16) Noah Fant, Seattle Seahawks
Noah Fant has never been properly used at the NFL level. At Iowa, he was a receiver in a tight end’s body. He’s a move tight end who shouldn’t be consistently asked to block defensive ends.
After finding some decent receiving production in Denver despite playing about 70% of his snaps outside of the tackle, his production slipped with the Seahawks. Seattle’s offense runs through the run game, DK Metcalf, and Tyler Lockett.
17) Tyler Higbee, Los Angeles Rams
The Los Angeles Rams had themselves a disastrous campaign in 2022. Nearly every integral piece to their overall Super Bowl success went down with a serious injury, and the pieces they’d lost on the offensive line caused struggles early on, even before injury crushed them.
MORE: QB Power Rankings 2023: Patrick Mahomes Sits at the Top, Jalen Hurts Nearly Elite
Higbee caught a career-high 72 passes, but because they had such poor QB play, he posted the lowest per-catch average since his rookie season.
18) Tyler Conklin, New York Jets
The New York Jets pulled a New England Patriots and signed two different tight ends to multi-year deals. The deals weren’t as lucrative, but much like the Patriots, the deals have been very one-sided thus far. C.J. Uzomah was awarded the bigger contract, but through one season, Tyler Conklin has been the bigger deal in New York.
In 2022, Conklin caught 58 of 87 targets for 552 yards Tight end is an incredibly difficult position to play at the NFL level. Offensive linemen spend their lives perfecting their craft, which is blocking. Receivers spend their time running routes and catching passes. Tight ends are unfairly asked to do both at a high level. It’s simply not feasible.
That’s why this group of carbon copy 6-foot-5, 250-pound players exist in the manner they do. Unless they’re a freak athlete, it’s very difficult to differentiate themselves from the next guy.
19) Hayden Hurst, Cincinnati Bengals
Hayden Hurst is another semi-reliable pass catcher who doesn’t break the bank and can start for your team. However, his off-the-field impact advocating for men’s mental health is probably greater than his on-field impact.
Hurst is a victim of expectation. He should’ve never been a first-round pick, and his current production and value is akin to where he should have been taken in the NFL draft. If Hurst can remain healthy in 2023, he’ll have every opportunity to produce a career year alongside the best weapons in the NFL.
20) Austin Hooper, Tennessee Titans
NFL contracts aren’t real. Austin Hooper signed a ridiculous contract after a 787-yard season in the final year of his rookie deal with Atlanta. He went to Cleveland on a four-year deal worth “$42 million” but was cut after two seasons as a June 1 designation. He earned $23 million over his two lackluster seasons with the Browns.
Before that contract, there were talks of Hooper being a top 5-10 tight end in the NFL. But Njoku was the better TE on the Brown’s roster, and Harrison Bryant also flashed at times.
Hooper got back on track a bit in Tennessee a season ago, but the quick ascension of Chigoziem Okonkwo stole his shine a bit.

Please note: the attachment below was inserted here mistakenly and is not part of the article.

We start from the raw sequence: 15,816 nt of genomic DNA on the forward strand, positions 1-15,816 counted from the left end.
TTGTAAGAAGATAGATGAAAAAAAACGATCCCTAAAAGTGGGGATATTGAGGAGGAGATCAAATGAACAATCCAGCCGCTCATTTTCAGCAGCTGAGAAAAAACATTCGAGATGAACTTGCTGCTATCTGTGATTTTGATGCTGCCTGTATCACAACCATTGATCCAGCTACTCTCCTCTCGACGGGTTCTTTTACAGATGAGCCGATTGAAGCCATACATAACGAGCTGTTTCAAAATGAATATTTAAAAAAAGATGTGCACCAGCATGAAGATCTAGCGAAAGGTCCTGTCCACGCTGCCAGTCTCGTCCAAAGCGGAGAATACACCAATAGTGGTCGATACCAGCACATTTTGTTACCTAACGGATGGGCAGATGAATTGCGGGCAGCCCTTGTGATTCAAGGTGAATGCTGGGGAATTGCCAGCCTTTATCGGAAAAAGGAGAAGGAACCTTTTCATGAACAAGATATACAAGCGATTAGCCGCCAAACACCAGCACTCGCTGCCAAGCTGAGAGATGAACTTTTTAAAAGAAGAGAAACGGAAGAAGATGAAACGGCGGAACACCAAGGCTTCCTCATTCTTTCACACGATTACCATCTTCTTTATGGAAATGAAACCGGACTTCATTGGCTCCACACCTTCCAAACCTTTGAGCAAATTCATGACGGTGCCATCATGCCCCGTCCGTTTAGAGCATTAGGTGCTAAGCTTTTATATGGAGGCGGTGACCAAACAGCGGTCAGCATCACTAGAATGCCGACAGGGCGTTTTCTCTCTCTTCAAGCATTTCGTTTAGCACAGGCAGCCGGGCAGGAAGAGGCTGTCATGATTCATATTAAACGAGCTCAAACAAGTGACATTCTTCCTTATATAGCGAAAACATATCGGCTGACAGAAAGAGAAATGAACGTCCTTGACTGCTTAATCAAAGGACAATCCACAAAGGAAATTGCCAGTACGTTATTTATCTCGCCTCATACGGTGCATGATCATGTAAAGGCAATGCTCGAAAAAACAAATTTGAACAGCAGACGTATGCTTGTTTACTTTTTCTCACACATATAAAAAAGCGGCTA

21) Zach Ertz, Arizona Cardinals
Much like Henry, Ertz won’t offer all that much in the form of blocking, but he was a high-volume pass catcher in Kliff Kingsbury’s Air Raid system that relied on quick passes underneath. That is largely what Ertz has left. He’s a reliable pass catcher against zone coverage. His 8.6 yards per reception before an injury ended his season in 2022 was by far the lowest of his career.
Ertz tore both his ACL and MCL in Week 10 last season, and at 33, there might not be enough left in the tank — or enough desire — to continue into Year 12 of his illustrious career.
22) Gerald Everett, Los Angeles Chargers
After spending years behind Higbee in Los Angeles, Gerald Everett had a decent season in Seattle that netted him a two-year deal with the Chargers. Now, Kellen Moore’s presence in LA could be the best thing for the 28-year-old tight end.
Moore loves getting the position on the field and giving them options as primary pass catchers in his offensive system.
Everett is not a guy you like having to block the end man on line. In fact, he’s just not really a great blocker at all, but the Chargers will undoubtedly add someone to the position in free agency or the draft who can better fit that specific role.
23) Chigoziem Okonkwo, Tennessee Titans
Chigozeim Okonkwo posted elite speed and an elite vertical jump at the NFL Combine, and was a fourth-round pick for the Tennessee Titans. Despite his mid-round draft status, Okonkwo outproduced all other rookie tight ends not named Cade Otton, and he did his work on a third of the offensive snaps.
Athletic mismatches are the way to go if you’re drafting the position. Taking a leap of faith on height/weight/speed prospects is the way to go at tight end. Okonkwo’s 14 yards per catch were the most among rookies, and the next-closest was Jelani Woods, who posted the best RAS ever for the position.
24) Daniel Bellinger, New York Giants
Daniel Bellinger probably would have been the most productive rookie in the league at his position had he remained healthy for the entire season. It should come as no surprise that Bellinger posted a 9.65 Relative Athletic Score, posting elite speed marks and great explosive numbers at a respectable 253 pounds.
Bellinger’s already an important piece in the Giants’ offense. If he continues to progress as a route runner and blocker, he could round into one of the more impressive tight ends in the league.
25) Jake Ferguson, Dallas Cowboys
It’s curious that Jake Ferguson tested like an average athlete because his on-field spring is apparent after the catch. Ferguson lept over defenders a few times in 2022, and he held his own as a run blocker, even though it’s clear he needs to get stronger and more technical at the craft.
With Schultz likely off to a new team in 2023, Ferguson will have every opportunity to prove himself as the Cowboys’ starter.